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  • Writer's pictureBrooke Evans

Food for Thought: Exploring the Link Between PCOS and Nutrition

Polycystic Ovarian Syndrome (PCOS) impacts an estimated 10% of women. This disorder is characterized by insulin resistance, unbalanced sex hormones, and increased difficulty in conceiving. While the exact cause is unknown, genetics and environmental factors are often associated with the development of PCOS.

Did you know we can use nutrition to help you manage your PCOS symptoms? Contact us here at Catalyst Nutrition and Training to schedule a consultation and learn all about it!

Common PCOS Symptoms

Symptoms of PCOS can begin as early as puberty but may also develop later as a teen or young adult. Clinical symptoms of PCOS include:

  • Insulin Resistance: Women with PCOS are at a higher risk for developing Type II Diabetes. Many doctors prescribe Metformin, a diabetes medication, for PCOS to decrease blood sugar, insulin, and androgen levels. 

  • Irregular or Infrequent Periods: Irregular and infrequent periods are a common symptom of PCOS. Some women may only get their period a few times per year, not at all, or experience frequent, irregular bleeding throughout their menstrual cycle.

  • Ovarian Cysts: Contrary to the name, many of the women diagnosed with polycystic ovarian syndrome do not experience cysts on the ovaries. Those who do experience ovarian cysts may have inflamed ovaries, resulting in decreased function. This may contribute to the irregularity of periods.

  • Excess Androgens: While all females do naturally produce some androgens (male sex hormones), those with PCOS have increased levels.

These clinical symptoms are the underlying causes for other physical symptoms of PCOS like weight gain, infertility, hair thinning or unwanted hair growth, mental health changes, and more. While doctors tend to prescribe medications like birth control or metformin to combat certain symptoms, none of these medicines eliminate or alleviate all symptoms.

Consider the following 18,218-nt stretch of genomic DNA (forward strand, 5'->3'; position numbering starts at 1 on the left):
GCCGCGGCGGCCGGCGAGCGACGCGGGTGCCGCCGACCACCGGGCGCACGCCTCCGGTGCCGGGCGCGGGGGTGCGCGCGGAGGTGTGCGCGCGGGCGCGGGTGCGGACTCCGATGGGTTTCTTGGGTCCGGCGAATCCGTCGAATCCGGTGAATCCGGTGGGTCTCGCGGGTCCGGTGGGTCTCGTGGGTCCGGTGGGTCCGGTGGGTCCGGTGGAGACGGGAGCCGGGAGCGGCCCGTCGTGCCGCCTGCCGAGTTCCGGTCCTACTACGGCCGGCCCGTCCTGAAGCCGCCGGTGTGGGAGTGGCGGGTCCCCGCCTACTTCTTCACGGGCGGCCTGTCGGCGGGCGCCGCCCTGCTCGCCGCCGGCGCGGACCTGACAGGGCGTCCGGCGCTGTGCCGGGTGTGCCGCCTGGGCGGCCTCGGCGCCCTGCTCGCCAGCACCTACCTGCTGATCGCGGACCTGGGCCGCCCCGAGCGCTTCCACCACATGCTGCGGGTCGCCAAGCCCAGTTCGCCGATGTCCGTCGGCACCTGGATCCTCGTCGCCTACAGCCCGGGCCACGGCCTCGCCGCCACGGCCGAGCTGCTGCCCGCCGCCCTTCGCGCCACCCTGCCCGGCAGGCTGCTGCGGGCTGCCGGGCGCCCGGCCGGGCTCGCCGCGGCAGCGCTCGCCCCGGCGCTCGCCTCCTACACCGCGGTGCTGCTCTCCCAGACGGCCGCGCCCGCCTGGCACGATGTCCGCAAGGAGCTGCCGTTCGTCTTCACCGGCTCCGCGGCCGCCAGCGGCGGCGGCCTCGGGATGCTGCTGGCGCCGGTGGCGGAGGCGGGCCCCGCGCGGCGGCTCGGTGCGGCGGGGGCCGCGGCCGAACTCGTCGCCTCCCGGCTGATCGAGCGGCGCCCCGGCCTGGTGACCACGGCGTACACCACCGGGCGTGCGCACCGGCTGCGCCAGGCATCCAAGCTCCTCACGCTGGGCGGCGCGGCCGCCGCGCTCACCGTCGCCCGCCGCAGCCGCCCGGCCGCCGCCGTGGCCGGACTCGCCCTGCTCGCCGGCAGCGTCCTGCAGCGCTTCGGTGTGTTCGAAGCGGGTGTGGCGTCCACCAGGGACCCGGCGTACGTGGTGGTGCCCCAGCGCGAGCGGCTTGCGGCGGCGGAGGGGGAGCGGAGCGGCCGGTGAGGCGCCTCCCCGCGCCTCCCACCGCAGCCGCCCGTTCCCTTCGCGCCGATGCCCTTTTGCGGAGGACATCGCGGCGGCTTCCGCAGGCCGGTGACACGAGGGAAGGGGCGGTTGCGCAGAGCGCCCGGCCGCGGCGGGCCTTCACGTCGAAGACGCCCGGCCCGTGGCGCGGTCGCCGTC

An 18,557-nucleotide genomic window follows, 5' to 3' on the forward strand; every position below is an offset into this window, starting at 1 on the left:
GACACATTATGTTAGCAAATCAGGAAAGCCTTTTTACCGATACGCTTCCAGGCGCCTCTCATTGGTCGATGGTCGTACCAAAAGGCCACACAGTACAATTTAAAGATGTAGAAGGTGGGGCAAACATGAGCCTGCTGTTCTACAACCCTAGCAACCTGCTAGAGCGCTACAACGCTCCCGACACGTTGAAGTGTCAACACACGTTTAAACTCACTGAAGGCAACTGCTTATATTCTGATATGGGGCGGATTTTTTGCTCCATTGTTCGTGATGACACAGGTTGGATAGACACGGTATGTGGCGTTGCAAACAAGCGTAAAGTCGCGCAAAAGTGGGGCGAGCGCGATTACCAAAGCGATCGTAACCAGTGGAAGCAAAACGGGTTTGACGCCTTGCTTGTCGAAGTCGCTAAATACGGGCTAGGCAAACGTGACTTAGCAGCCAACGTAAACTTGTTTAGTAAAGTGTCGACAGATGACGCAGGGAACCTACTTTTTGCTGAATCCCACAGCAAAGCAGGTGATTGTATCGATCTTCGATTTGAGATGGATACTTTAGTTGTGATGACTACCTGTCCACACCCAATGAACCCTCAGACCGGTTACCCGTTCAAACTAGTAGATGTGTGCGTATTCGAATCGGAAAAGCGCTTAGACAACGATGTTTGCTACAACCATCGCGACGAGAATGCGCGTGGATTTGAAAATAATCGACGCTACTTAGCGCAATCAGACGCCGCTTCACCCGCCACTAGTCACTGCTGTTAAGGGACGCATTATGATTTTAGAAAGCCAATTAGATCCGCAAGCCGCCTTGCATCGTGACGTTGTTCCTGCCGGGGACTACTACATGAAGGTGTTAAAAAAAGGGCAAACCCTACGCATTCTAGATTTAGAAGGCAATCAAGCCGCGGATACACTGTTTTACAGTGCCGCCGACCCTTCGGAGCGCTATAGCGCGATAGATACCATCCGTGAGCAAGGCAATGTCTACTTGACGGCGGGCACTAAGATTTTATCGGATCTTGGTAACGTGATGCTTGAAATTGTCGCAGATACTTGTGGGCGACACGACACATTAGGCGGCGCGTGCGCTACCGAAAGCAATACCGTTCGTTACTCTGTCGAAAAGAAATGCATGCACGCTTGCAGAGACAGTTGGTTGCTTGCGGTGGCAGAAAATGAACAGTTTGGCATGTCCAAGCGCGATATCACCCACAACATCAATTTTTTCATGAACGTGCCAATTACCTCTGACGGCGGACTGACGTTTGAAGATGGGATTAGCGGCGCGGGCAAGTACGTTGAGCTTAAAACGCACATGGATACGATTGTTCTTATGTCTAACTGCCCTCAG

a medical model made of red and pink flowers

Nutrition and PCOS

Starting with nutrition may be the answer to getting relief from PCOS symptoms. Focusing on fueling our bodies with adequate amounts of nutrients can target the underlying condition, not just mask the symptoms. While weight loss is not the only goal of nutrition intervention, some studies have shown that just a 5-10% decrease in body fat percentage can be enough to restore regular function of the menstrual cycle and decrease androgen levels. Working closely with a Registered Dietitian can help keep you on track while on your PCOS journey.

a woman holding a flower on her stomach

Exercise and PCOS

Pairing nutrition with physical activity can further improve the symptoms felt from PCOS. Aiming for at least 30 minutes a day of moderate physical activity is enough to start to see and feel the benefits. Combining cardiovascular exercise with two to three days of strength training can increase muscle mass, decrease body fat percentage, and combat the symptoms of PCOS.

a woman holding a model of a cervix

Have you been diagnosed with PCOS, or are you experiencing symptoms of PCOS, and want a solution that does not involve a lifetime of medications? Reach out to us at Catalyst Nutrition & Training! We use nutrition to help change the lives of patients who are dealing with all kinds of health conditions, including PCOS.

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